Infrastructure Observability with Resource Events

Infrastructure Observability with Resource Events

 

You may have seen the Honeycomb white paper on metrics, and want to use the power of Honeycomb with metrics. Sending infrastructure metrics data to Honeycomb has always been possible, but with our focus on debugging the user experience inside the application, it isn’t the first or most obvious thing to do. This post will discuss why we use metrics in general and how to think about metrics in Honeycomb.

Before we dig into how Honeycomb approaches infrastructure observability, let’s break down some of the deficiencies with traditional metrics platforms.

Metrics are Hard to Use

A dashboard full of charts updating in real time is pretty and easy on the eyes. Unfortunately the next step beyond looking at that dashboard, and each step thereafter, gets harder, and harder …and harder. Your dashboard might be able to identify the existence of an issue, but that doesn’t help you solve it. This is why in all aspects of observability we encourage adding more context. For metrics, adding context results in multiplying your mental combinations of metric names with services. Since not all services are used or categorized in the same way, we need to start adding tags to categorize the data. To add to the confusion, not all metrics have the same tags, and tags even vary by operation within a service.

Discovery is hard in metrics.

It would be convenient if every service and operation used the same metric and tag names, but that’s nowhere near reality. In a metrics platform, any given data element has a single metric name with a set of tags. Each one in a pool of seemingly endless combinations of metric and tag names. Metrics are the haystack.

The “Metrics” Model

Let’s break down how traditional metrics work: one data record per metric per resource per collection interval. The separation between all these disparate records forces you to do some mental gymnastics to get all the related data for a given resource. Metrics stored in this way are optimized for trend charts and dashboards, not for debugging. While these graphs can be useful, they don’t give you observability—they require knowing ahead of time the thing you need to look for. You can’t ask novel questions.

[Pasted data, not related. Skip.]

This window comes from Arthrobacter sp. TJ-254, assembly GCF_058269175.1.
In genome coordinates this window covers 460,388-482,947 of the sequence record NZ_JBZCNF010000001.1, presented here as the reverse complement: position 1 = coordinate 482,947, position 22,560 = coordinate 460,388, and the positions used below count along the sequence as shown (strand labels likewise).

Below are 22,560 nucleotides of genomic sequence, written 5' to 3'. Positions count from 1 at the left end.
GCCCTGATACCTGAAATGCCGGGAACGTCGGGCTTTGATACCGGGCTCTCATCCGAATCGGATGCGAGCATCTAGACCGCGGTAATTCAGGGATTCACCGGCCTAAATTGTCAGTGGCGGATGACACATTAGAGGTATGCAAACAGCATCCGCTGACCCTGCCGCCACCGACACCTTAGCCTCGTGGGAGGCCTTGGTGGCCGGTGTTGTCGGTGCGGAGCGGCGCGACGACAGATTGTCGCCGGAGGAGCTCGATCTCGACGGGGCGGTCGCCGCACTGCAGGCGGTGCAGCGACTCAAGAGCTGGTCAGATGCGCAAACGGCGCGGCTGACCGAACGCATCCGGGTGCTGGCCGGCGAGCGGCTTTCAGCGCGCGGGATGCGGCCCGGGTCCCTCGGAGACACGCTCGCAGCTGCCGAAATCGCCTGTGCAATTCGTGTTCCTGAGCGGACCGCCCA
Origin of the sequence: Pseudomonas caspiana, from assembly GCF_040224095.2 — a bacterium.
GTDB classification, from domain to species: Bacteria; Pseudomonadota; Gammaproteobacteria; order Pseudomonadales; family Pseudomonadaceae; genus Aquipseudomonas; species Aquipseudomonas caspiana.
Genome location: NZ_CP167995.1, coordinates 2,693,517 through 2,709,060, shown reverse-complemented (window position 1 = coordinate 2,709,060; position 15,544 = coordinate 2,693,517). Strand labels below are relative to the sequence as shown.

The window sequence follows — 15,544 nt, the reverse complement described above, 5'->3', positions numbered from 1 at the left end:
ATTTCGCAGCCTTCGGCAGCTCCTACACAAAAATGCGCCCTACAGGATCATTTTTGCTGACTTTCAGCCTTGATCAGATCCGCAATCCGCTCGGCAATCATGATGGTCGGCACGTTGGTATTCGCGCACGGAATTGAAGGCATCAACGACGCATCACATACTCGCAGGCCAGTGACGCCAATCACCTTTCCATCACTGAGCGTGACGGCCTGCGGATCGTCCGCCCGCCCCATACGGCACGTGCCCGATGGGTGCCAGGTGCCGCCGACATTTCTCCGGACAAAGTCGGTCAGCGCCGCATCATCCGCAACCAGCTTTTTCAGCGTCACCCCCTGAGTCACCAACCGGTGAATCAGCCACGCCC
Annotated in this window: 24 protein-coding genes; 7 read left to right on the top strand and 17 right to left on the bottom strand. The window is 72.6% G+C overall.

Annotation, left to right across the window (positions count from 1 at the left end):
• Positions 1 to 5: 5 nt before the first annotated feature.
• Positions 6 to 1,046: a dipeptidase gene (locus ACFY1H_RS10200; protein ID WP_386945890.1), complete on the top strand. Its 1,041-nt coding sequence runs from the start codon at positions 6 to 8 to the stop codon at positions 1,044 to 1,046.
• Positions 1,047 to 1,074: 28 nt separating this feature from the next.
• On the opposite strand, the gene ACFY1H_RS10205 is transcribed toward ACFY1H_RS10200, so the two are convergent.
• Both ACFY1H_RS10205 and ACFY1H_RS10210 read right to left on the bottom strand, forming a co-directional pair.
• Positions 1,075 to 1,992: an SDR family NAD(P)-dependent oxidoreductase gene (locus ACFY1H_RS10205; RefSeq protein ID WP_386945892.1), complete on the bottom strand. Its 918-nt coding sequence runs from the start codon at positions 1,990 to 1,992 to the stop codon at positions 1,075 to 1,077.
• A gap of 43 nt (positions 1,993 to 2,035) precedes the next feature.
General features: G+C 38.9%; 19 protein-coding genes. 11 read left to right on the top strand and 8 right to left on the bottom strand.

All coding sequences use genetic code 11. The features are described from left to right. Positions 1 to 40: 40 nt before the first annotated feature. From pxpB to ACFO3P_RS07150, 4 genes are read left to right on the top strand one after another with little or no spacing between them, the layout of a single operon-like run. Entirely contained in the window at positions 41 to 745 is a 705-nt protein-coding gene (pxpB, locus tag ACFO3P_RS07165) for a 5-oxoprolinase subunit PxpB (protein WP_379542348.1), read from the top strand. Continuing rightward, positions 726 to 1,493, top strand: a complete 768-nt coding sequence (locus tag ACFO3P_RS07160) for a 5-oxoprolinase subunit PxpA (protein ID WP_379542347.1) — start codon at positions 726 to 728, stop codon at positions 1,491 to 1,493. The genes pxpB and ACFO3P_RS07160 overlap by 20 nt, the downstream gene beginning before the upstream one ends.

Put this into practice. In traditional form, each metric is an independent thing. Each one individually addressable by itself. It will contain attributes. Sure, these attributes can be matched with other individually addressable metrics,but you still need to do that mapping. As the user doing the debugging, you need to be aware of any other individual metrics collected from that same resource that might be relevant.

When you’re doing this investigative work, you need to have specific domain knowledge about how the service endpoints interact with each other. Using metrics, you also need to have domain knowledge of all the contextually relatable metrics, within and across those endpoints. So now you need a data dictionary just to deal with the wealth of individual elements to look at. Do you know who doesn’t like to update your data dictionary? The same engineers who add more data to your observability platform. 

Managing Namespaces

Let’s pretend for a few moments you did build a data dictionary for your metrics, and you’ve managed to get your engineering team to keep it up to date. So when something happens, on-call can pull up the data dictionary and they find what they need. As the on-call engineer, you identify 58 different metrics that apply to the hosts/runtimes serving up the application. Some metrics are counters, others are gauges. Some are system metrics under a system. prefix. Another set is about the Java runtime under a java. prefix. You can filter these under a common host tag.